Psalm 16 grabbed my attention today. It's a song about joy. "My heart is glad, and my whole being rejoices... In your presence there is fullness of joy..." A glad heart. Every cell in my body rejoicing. Fullness of joy. I want that kind of joy, don't you?

As we know, the Lord is the Source of our joy. But how? And how can we access more of Him? 

From Psalm 16, here are five habits to cultivate so we can find more joy.

1. Learn to listen to His counsel, even at night. "I bless the LORD who gives me counsel; in the night also my heart instructs me" (16:7). How can you find yourself going to sleep, waking up, and walking throughout your day listening to the Lord more?

2. Find ways to keep your eyes on the Lord all day every day. "I have set the LORD always before me" (16:8a). When our model for living the most joyous Person in the universe, we will see our own joy elevate.

3. Meditate on your eternal security. "My flesh also dwells secure. For you will not abandon my soul to Sheol, or let your holy one see corruption" (16:9b-10). Joy-robbers in this life are rendered powerless when we think of what's ahead for us in the life to come,

4. Walk confidently in the way the Lord leads each day. "You make known to me the path of life" (16:11a).

5. Practice the presence of God. "In your presence there is fullness of joy; at your right hand are pleasures forevermore" (16:11b). The ESV Study Bible reminds us that this is a result of "deliberate reflection (cf. 1:2); likewise to set the Lord always before me expresses intention."

So, I am asking myself a question today? How intentional will I be to connect with the Lord? When I do, I get a glad heart, every cell in my body rejoicing, and fullness of joy.

So, what's holding me back? What's holding you back? 

anticipating the unanticipated

Yesterday I sat in Houston on a plane waiting to head to El Salvador for a mission trip to the Love and Hope Children's Home.

I thought, "I'm emotionally and spiritually prepared and living in anticipation of being used by God in unanticipated ways."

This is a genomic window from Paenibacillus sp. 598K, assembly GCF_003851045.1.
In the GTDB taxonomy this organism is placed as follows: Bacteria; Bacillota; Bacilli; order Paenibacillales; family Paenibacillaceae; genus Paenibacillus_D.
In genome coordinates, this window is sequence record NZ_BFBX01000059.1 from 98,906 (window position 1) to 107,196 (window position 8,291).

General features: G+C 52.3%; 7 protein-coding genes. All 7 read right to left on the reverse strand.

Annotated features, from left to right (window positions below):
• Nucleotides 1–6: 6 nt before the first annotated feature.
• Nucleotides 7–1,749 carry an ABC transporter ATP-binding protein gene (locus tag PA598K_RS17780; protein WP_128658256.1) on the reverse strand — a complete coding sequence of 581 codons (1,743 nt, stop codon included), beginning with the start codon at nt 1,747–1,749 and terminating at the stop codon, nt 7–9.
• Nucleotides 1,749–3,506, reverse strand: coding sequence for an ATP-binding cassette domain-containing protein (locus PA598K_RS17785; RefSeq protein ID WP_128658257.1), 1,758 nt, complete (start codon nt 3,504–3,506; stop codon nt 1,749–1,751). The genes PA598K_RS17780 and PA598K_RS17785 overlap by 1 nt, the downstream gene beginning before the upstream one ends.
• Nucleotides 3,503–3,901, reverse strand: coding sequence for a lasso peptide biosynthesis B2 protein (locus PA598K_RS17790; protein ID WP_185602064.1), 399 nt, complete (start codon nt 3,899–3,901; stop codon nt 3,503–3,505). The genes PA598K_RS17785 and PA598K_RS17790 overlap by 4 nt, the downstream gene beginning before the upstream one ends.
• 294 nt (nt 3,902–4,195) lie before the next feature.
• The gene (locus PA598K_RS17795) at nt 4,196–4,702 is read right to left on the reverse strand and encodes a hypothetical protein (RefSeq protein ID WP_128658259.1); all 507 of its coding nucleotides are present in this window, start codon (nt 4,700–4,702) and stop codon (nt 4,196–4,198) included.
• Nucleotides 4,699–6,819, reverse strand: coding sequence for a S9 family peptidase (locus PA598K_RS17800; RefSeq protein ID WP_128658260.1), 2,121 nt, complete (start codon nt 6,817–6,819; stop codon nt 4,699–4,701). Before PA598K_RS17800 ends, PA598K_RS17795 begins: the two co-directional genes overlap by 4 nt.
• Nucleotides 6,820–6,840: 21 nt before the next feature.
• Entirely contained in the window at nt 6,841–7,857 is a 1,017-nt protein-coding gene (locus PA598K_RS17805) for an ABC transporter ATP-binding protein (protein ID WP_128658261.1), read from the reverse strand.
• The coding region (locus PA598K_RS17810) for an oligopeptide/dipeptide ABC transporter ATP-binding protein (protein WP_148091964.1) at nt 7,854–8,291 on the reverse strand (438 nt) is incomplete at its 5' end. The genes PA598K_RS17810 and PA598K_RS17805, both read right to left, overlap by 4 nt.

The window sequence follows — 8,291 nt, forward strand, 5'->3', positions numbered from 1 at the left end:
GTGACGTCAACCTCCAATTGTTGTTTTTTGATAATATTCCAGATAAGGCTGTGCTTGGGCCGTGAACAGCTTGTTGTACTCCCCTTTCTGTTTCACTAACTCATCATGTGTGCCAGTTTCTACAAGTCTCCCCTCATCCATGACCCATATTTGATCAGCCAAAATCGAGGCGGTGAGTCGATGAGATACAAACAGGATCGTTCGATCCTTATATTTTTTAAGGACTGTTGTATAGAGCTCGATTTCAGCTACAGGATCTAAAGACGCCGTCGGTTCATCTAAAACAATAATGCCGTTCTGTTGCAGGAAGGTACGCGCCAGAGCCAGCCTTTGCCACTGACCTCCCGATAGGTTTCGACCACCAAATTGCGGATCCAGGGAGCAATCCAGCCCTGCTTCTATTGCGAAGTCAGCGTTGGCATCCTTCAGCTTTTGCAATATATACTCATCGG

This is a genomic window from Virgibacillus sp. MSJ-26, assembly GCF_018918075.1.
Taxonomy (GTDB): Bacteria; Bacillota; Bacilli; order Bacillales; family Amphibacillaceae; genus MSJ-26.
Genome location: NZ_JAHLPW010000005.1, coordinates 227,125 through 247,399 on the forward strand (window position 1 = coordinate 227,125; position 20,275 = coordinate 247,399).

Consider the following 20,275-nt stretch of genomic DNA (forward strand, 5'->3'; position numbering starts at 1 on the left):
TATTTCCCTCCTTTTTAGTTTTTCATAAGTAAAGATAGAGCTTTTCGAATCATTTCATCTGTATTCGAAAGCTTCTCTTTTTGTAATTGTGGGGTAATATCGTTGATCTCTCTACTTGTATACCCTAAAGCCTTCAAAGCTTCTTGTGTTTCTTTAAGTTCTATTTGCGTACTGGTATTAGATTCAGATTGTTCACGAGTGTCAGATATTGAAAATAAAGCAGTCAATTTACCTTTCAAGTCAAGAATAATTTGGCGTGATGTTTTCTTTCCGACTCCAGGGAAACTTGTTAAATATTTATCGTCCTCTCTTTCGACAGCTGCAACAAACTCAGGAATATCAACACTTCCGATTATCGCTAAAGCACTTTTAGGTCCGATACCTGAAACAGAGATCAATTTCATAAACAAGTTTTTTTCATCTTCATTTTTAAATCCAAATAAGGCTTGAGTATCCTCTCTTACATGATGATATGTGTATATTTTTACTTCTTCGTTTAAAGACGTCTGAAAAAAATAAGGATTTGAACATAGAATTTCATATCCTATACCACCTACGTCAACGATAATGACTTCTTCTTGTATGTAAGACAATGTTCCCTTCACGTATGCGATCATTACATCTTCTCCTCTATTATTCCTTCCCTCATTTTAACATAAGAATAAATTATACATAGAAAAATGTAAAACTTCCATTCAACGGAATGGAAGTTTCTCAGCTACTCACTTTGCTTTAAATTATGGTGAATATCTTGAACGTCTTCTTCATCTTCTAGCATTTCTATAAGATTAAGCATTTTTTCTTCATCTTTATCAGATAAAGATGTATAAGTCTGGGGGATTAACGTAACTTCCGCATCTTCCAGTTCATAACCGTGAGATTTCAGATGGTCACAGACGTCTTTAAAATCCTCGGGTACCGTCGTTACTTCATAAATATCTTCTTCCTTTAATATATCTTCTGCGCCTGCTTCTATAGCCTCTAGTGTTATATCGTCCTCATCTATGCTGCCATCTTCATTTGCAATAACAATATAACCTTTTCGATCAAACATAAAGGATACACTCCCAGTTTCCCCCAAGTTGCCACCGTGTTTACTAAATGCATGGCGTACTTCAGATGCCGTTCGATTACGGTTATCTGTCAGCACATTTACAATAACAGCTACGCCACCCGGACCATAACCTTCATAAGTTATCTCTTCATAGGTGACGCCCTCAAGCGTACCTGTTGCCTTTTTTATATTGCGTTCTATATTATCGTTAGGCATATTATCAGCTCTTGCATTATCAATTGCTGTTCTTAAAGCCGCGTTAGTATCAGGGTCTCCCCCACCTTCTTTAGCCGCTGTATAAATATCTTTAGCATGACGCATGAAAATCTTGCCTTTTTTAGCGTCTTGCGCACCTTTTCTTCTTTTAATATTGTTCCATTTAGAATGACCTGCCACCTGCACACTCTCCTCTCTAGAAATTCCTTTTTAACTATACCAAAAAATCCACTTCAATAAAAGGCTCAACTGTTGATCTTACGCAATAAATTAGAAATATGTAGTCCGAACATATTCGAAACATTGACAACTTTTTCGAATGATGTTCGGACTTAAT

As I sat on the plane, I wondered, "Why don't I live with the same anticipation every day?"

That's the way the Lord wants us to live, isn't it? Emotionally and spiritually prepared and anticipating being used by God in unanticipated ways.

Question: What is stopping you from living that way today?

Thursday, January 24, 2013

Reasons for the seasons... of inactivity

Maybe you are wondering why God has taken away some of your opportunities for service. Maybe you feel under-valued and under-utilized. Maybe you are wondering why.

My friend Gus Supan recently wrote about what he calls The Discipline of Inaction.

"In order to teach one patience God may put you in a place of inaction. A place where there is virtually nothing to do.

"Sometimes He may send you to a desert. Sometimes to a bed of affliction. Sometimes removal from all the things that busy you. Separated from all your idols.

"It took Moses forty years of separation to be transformed from an impulsive, hot, fiery young man to a quiet, patient, meek, old man.

"Have you ever been there? Are you there now? Praise Him for The Discipline of Inaction."

I believe Gus is giving us good words and encouraging insights here. Indeed, we can learn patience during the inactivity. God may be teaching other lessons, too.

He may be teaching that we must get our identity from relationship with Him, not from busy-ness for Him.

He may be redirecting us to a different way of doing ministry.

He may be changing the focus or location of the ministry.

He may be pruning us of things like pride, self-reliance, or self-rule so that we can bear more fruit.

He may be sharpening the sword as in Isaiah 49:2.

He may be giving us a season of rest to prepare us for a future season of extreme busy-ness and fruitfulness.

He may be demonstrating to us and a watching world that it is gain to release the things of this world (even ministry activity) so that we can embrace Him alone.

One day, we may find ourselves on a chronic bed of inactivity unable (due to age or illness) to do anything. We will see then that He is enough, that to be fulfilled we need intimacy with Him, not activity for Him.

May the mysterious and powerful work of our Vinedresser be evident in all our lives.

Question: What are some other reasons why God might be giving us a season of inactivity?